Under the banner of Inclusive Britain, the equalities and levelling up minister, Kemi Badenoch, on Thursday set out a raft of measures (68 in all) aimed at reducing disparities between black and minority ethnic people and the white population. She also committed the government to a new approach to data and language in this area: the term BAME will no longer be used in Whitehall. Instead, more attention will be paid to the specific experiences of different groups. That has raised concerns that broader issues of racism will be overlooked or dismissed. This much was expected, and had been trailed in last year’s report from the Commission on Race and Ethnic Disparities to which her announcement is the official response. The report earned well-deserved criticism for its Panglossian view of race relations and lack of enthusiasm for the term “institutional racism”.
Ms Badenoch’s response marks an improvement on the report itself, although she shares its authors’ determination to take a broadly positive view of multicultural Britain. This week’s news of a grotesquely inappropriate strip search carried out by police on a 15-year-old black girl in an east London school vividly conveys the limitations of this approach. Investigators decided that racism was likely to have been an “influencing factor” in the way the girl was treated, and she remains extremely distressed.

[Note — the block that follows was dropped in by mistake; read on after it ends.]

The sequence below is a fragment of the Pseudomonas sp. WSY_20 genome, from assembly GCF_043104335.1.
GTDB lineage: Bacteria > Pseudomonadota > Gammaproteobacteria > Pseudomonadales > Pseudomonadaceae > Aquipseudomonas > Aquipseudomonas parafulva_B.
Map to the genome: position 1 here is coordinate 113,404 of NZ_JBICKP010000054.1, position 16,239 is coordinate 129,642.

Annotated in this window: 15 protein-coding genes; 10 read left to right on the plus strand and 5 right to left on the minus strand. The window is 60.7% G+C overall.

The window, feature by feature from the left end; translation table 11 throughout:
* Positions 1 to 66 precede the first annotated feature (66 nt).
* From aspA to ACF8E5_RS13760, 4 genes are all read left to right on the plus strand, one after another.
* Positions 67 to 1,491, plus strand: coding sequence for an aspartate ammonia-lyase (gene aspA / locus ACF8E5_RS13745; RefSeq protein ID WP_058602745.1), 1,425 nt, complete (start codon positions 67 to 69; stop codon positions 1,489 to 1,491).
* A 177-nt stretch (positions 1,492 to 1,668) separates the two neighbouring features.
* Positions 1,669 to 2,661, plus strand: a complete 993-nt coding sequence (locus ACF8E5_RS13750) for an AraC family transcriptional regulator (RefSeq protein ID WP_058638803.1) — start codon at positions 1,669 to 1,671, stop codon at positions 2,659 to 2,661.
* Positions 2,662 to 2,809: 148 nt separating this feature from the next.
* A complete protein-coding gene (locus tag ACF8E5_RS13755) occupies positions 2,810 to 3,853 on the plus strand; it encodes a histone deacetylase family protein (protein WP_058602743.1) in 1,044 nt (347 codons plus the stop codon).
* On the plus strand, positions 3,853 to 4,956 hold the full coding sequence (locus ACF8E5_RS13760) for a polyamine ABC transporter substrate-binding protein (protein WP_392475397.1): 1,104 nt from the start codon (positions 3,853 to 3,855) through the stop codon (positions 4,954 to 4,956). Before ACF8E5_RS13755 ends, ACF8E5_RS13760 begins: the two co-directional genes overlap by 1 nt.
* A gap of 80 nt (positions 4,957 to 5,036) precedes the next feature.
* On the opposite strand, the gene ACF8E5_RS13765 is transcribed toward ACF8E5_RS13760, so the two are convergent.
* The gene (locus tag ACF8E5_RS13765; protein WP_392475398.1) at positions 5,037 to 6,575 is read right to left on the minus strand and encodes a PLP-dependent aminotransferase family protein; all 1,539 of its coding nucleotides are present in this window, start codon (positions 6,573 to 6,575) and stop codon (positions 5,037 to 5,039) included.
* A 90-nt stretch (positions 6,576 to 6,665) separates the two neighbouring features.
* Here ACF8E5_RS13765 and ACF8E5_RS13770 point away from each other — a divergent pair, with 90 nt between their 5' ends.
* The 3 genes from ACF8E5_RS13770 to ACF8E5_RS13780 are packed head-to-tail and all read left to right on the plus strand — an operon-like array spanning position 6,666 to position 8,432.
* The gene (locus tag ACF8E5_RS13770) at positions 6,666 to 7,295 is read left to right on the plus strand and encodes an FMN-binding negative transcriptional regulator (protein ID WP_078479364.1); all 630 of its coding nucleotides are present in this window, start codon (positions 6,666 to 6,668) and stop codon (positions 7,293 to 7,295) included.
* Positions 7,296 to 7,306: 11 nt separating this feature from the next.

While the details of this incident are shocking, its basic features are familiar. There is a wealth of evidence, in both individual cases and statistics, revealing racial disparities in experiences and outcomes across all walks of life – education, health, and the criminal justice system. These have been explored in detail by numerous previous government-ordered reports.
Of course, there are good things about multicultural Britain and other factors than race that determine life chances. Class, economic and other inequalities overlap in important ways. But minimising racism – whether societal, institutional or individual – will not make it go away. We need to embed understanding of the way it operates – including in organisations such as the police, or in the Home Office’s handling of the Windrush scandal – and not pretend that this is all in the past.
The new emphasis on enforcement and litigation by the Equality and Human Rights Commission announced by Ms Badenoch could be constructive, if adequately resourced. Currently, the burden of proving discrimination rests heavily on complainants. Her promise to improve alternative provision, where children excluded from school are taught, is also welcome, along with firmer guidance on exclusions. A new model history curriculumcould be a useful tool, though not if it becomes another battle in the divisive “war on woke” being promoted by some ministers.
Other measures appear vague and unanchored in existing policy. Local panels to scrutinise police, including the use of force and stop and search, are unlikely to build confidence until well-founded concerns about institutional discrimination have been dealt with. There is no sign of the resources that the NHS will need if it is to reduce health inequalities, or of the poverty-reduction strategy that would underpin any serious move in this direction. Educational inequalities are widening rather than narrowing. Against this backdrop, it is hard to believe that “inclusive Britain” will amount to more than warm words.